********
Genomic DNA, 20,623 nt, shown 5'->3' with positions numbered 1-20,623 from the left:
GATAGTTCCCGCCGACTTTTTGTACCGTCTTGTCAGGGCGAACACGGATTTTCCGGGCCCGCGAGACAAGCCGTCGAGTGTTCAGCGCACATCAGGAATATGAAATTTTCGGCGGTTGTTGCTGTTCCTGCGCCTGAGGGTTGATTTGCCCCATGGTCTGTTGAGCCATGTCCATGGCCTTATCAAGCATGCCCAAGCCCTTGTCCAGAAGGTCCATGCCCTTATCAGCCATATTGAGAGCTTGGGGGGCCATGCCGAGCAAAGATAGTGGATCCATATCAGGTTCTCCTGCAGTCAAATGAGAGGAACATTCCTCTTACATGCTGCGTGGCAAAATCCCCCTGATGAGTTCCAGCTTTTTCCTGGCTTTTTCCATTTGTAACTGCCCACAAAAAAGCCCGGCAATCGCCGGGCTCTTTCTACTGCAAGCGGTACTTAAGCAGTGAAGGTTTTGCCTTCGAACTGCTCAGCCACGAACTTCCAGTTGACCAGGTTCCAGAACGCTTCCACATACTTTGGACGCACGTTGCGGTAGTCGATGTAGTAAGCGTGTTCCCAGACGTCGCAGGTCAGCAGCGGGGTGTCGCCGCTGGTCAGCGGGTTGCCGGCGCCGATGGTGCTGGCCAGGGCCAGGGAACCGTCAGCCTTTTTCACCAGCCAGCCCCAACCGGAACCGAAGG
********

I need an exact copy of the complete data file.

Genomic DNA, 20,623 nt, shown 5'->3' with positions numbered 1-20,623 from the left:
GATAGTTCCCGCCGACTTTTTGTACCGTCTTGTCAGGGCGAACACGGATTTTCCGGGCCCGCGAGACAAGCCGTCGAGTGTTCAGCGCACATCAGGAATATGAAATTTTCGGCGGTTGTTGCTGTTCCTGCGCCTGAGGGTTGATTTGCCCCATGGTCTGTTGAGCCATGTCCATGGCCTTATCAAGCATGCCCAAGCCCTTGTCCAGAAGGTCCATGCCCTTATCAGCCATATTGAGAGCTTGGGGGGCCATGCCGAGCAAAGATAGTGGATCCATATCAGGTTCTCCTGCAGTCAAATGAGAGGAACATTCCTCTTACATGCTGCGTGGCAAAATCCCCCTGATGAGTTCCAGCTTTTTCCTGGCTTTTTCCATTTGTAACTGCCCACAAAAAAGCCCGGCAATCGCCGGGCTCTTTCTACTGCAAGCGGTACTTAAGCAGTGAAGGTTTTGCCTTCGAACTGCTCAGCCACGAACTTCCAGTTGACCAGGTTCCAGAACGCTTCCACATACTTTGGACGCACGTTGCGGTAGTCGATGTAGTAAGCGTGTTCCCAGACGTCGCAGGTCAGCAGCGGGGTGTCGCCGCTGGTCAGCGGGTTGCCGGCGCCGATGGTGCTGGCCAGGGCCAGGGAACCGTCAGCCTTTTTCACCAGCCAGCCCCAACCGGAACCGAAGG